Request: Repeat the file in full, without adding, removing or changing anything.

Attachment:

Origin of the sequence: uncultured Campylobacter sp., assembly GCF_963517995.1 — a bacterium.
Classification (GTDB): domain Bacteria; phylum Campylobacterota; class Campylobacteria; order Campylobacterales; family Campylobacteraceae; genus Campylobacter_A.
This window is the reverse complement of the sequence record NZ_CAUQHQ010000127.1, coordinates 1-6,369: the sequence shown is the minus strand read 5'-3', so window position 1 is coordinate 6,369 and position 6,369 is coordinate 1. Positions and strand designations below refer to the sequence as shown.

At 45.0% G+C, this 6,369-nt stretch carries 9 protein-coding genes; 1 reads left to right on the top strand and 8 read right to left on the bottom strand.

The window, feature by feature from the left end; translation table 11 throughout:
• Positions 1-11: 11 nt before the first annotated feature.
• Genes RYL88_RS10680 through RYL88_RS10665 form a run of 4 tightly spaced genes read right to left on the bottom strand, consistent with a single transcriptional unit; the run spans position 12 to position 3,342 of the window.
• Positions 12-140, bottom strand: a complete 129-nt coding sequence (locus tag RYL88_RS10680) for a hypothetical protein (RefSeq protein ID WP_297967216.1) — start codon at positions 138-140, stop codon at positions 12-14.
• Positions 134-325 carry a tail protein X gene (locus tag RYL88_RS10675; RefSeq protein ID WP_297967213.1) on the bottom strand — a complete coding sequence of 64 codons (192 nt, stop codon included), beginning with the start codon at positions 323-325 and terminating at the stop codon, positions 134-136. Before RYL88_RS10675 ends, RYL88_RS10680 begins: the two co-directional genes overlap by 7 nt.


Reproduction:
Origin of the sequence: uncultured Campylobacter sp., assembly GCF_963517995.1 — a bacterium.
Classification (GTDB): domain Bacteria; phylum Campylobacterota; class Campylobacteria; order Campylobacterales; family Campylobacteraceae; genus Campylobacter_A.
This window is the reverse complement of the sequence record NZ_CAUQHQ010000127.1, coordinates 1-6,369: the sequence shown is the minus strand read 5'-3', so window position 1 is coordinate 6,369 and position 6,369 is coordinate 1. Positions and strand designations below refer to the sequence as shown.

At 45.0% G+C, this 6,369-nt stretch carries 9 protein-coding genes; 1 reads left to right on the top strand and 8 read right to left on the bottom strand.

The window, feature by feature from the left end; translation table 11 throughout:
• Positions 1-11: 11 nt before the first annotated feature.
• Genes RYL88_RS10680 through RYL88_RS10665 form a run of 4 tightly spaced genes read right to left on the bottom strand, consistent with a single transcriptional unit; the run spans position 12 to position 3,342 of the window.
• Positions 12-140, bottom strand: a complete 129-nt coding sequence (locus tag RYL88_RS10680) for a hypothetical protein (RefSeq protein ID WP_297967216.1) — start codon at positions 138-140, stop codon at positions 12-14.
• Positions 134-325 carry a tail protein X gene (locus tag RYL88_RS10675; RefSeq protein ID WP_297967213.1) on the bottom strand — a complete coding sequence of 64 codons (192 nt, stop codon included), beginning with the start codon at positions 323-325 and terminating at the stop codon, positions 134-136. Before RYL88_RS10675 ends, RYL88_RS10680 begins: the two co-directional genes overlap by 7 nt.